Beauty Culture at The Annenberg Space for Photography is for Every Woman
The first thing you want to see when visiting the Annenberg Space housing the current instillation, Beauty Culture is the short, but impressive film made by documentary filmmaker, Lauren Greenfield. Without this introduction the true meaning of the exhibit will certainly be lost on the uninformed. Without the multifaceted observations (good, bad and otherwise) provided by the film the photos hanging in the gallery loose their significance, being nothing more than representations of the exultation of beauty in Western culture. With few exceptions most of the photos are merely reproductions of iconic magazine covers or layouts, mostly from the ‘80s on up, resulting in what would appear to be a salute to fashion photography. By experiencing the documentary first the photos take on a far more significant and deeper meaning. Seeing the photos after the film the observer can’t help but wonder about the stories behind the images, and the history of the women within in them, let alone question the intentions of the photographer.
I don’t get out to Art exhibits much. It’s the kind of thing I always want to do, but never end up doing. And I’m certainly not the type of woman who thinks too much about beauty; mine, yours or anyone else’s for that matter. I don’t obsess about fashion and I take the minimalist approach when it comes to makeup. So, when I first heard (I should say ‘saw’) promotions about Beauty Culture I wasn’t all that interested. I’ve seen many of the banners swinging from light poles around town promoting the latest installation at the Annenberg Space for Photography, but had a completely different idea of what I might see if I actually made the effort to go. Fortunately for me a friend suggested the museum for a long overdue meet up and I came away convinced that every woman, form preteen on up aught to see this important work.
What impressed me the most about the short film was the variety of viewpoints represented. Surely the filmmaker, Greenfield, wants us to examine our perceptions of beauty, but it is never dictated as to what is right or what is wrong about the American obsession with appearance. Doctors, models, photographers, agents, icons and idols all have their say as well as a group of unknown teenage girls, and self-image enthusiast, Jamie Lee Curtis. Images of the sublime are mixed with the grotesque to provide support or counterpoint to the opinions expressed, often resulting in humor and thought provoking reactions from the audience.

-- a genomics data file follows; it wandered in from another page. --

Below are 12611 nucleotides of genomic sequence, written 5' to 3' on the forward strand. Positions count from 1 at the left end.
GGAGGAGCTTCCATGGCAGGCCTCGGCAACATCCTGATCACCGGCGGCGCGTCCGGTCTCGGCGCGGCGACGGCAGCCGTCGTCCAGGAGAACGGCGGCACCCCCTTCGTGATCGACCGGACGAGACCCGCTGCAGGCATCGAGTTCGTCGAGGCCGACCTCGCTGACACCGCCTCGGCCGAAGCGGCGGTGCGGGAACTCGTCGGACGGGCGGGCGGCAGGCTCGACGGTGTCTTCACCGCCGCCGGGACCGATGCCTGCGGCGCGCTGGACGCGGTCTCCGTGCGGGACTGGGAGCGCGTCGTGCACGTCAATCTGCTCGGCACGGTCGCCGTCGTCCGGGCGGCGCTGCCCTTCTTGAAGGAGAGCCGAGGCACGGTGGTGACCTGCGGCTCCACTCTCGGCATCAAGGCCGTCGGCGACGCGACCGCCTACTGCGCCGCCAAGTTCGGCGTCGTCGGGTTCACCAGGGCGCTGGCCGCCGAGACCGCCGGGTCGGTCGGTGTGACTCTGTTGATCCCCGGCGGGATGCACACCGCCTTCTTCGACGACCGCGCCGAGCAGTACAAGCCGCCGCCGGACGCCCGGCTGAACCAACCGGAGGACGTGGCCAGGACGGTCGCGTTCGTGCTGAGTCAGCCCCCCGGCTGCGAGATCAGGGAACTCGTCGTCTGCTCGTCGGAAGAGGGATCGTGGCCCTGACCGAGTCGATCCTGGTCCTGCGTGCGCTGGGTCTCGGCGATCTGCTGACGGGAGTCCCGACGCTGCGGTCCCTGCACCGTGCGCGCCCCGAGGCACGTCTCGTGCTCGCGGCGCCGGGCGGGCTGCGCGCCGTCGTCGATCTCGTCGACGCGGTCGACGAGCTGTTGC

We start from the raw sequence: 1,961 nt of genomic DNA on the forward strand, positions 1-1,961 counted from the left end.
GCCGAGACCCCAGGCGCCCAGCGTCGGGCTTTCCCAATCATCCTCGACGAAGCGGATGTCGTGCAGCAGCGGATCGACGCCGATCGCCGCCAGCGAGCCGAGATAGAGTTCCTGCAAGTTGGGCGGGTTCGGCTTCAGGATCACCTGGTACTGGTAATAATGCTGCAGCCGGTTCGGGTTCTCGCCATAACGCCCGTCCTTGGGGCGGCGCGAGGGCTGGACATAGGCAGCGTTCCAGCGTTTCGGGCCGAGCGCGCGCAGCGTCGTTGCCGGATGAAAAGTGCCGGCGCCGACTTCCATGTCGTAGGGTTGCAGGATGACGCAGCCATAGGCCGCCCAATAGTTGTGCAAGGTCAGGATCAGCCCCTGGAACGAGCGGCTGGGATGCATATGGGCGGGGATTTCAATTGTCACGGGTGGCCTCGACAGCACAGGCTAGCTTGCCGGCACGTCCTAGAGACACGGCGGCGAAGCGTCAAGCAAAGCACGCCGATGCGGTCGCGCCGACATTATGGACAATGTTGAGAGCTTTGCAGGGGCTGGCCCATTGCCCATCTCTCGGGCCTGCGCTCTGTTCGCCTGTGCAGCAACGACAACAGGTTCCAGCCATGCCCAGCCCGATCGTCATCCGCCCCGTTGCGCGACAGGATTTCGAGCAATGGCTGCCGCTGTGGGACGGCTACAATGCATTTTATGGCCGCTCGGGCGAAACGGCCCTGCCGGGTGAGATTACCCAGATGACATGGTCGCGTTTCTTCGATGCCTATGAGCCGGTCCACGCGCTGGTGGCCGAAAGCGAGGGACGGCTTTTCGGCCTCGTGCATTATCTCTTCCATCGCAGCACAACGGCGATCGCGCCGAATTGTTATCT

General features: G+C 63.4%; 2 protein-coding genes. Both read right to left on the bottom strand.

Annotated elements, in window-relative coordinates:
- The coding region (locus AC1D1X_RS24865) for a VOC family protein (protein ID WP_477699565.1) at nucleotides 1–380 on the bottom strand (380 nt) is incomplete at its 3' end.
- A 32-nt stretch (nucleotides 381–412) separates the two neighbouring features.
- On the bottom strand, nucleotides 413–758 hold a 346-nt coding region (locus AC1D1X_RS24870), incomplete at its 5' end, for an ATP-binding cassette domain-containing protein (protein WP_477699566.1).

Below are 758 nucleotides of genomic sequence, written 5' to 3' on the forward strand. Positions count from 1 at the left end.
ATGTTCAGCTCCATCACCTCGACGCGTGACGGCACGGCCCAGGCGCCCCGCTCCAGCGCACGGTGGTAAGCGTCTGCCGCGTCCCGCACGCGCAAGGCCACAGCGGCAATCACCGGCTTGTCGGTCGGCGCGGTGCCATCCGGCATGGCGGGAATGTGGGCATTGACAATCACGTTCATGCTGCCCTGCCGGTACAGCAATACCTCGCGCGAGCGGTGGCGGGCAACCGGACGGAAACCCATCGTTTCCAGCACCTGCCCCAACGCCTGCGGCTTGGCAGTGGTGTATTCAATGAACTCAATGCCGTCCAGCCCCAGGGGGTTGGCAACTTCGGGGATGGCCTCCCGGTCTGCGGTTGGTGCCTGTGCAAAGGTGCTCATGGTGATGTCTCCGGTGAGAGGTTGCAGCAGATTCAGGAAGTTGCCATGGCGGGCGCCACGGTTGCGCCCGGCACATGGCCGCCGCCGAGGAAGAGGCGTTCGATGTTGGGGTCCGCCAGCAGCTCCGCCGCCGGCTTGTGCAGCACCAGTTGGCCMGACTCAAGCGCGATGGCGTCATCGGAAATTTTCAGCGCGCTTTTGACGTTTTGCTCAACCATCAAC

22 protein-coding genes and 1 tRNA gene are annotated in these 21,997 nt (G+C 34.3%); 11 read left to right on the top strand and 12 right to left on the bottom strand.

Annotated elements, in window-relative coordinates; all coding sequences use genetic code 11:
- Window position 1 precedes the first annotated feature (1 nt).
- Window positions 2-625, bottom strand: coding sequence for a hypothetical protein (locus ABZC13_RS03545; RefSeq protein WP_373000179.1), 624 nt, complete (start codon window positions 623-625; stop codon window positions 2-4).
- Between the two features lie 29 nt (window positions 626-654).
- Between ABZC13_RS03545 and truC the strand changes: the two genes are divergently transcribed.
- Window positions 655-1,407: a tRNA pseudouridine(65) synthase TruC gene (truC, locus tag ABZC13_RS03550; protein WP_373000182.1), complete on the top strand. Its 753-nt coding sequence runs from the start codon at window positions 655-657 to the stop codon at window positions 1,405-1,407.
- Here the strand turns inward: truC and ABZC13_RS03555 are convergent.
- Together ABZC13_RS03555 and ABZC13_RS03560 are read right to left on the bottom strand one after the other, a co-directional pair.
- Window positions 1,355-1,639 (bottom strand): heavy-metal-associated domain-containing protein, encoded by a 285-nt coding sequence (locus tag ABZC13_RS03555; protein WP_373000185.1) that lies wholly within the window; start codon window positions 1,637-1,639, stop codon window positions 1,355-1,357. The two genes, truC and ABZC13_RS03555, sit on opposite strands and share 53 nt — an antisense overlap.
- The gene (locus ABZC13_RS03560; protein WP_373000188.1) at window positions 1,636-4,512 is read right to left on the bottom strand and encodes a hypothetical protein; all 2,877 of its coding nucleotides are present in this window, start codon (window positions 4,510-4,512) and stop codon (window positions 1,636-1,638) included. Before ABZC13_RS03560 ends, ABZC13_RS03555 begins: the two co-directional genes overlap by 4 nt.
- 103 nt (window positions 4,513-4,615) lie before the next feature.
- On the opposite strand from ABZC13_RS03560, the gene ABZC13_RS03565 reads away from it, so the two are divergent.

The experience most definitely effected the conversation I had with my friend as we left the exhibit. We both work within the entertainment industry so we understand a lot about the pressures of perceived beauty, especially within the world of film and television. Even so-called “reality” falls by the wayside when it comes to pleasing a viewing audience. But it certainly doesn’t always rub well against our consciences. I have no children, but my friend has a very young daughter who some day will face the same dilemmas we did as she grows up and discovers the sometimes-ridiculous expectations of a culture obsessed with beauty.
I know my friend has a very good head on her shoulders and will guide her daughter the best she can. But I hope that all women, especially those lacking the example of a strong role model, experience this exhibit in its entirety, and ideally with a friend. You will be moved and inspired, and I guarantee you’ll have one of the best discussions you ever had with another woman. I would recommend men see the Beauty Culture as well, especially fathers, but I just can’t see them really getting it. Sorry, guys, but it’s a girl thing. But do encourage every woman you know to see it. They’ll love you for it.
The Annenberg Space for Photography is located in Century City at 2000 Avenue of the Stars. Entrance is free, and parking is only $3.50 with validation. Beauty Culture will be on exhibit through November 27th.
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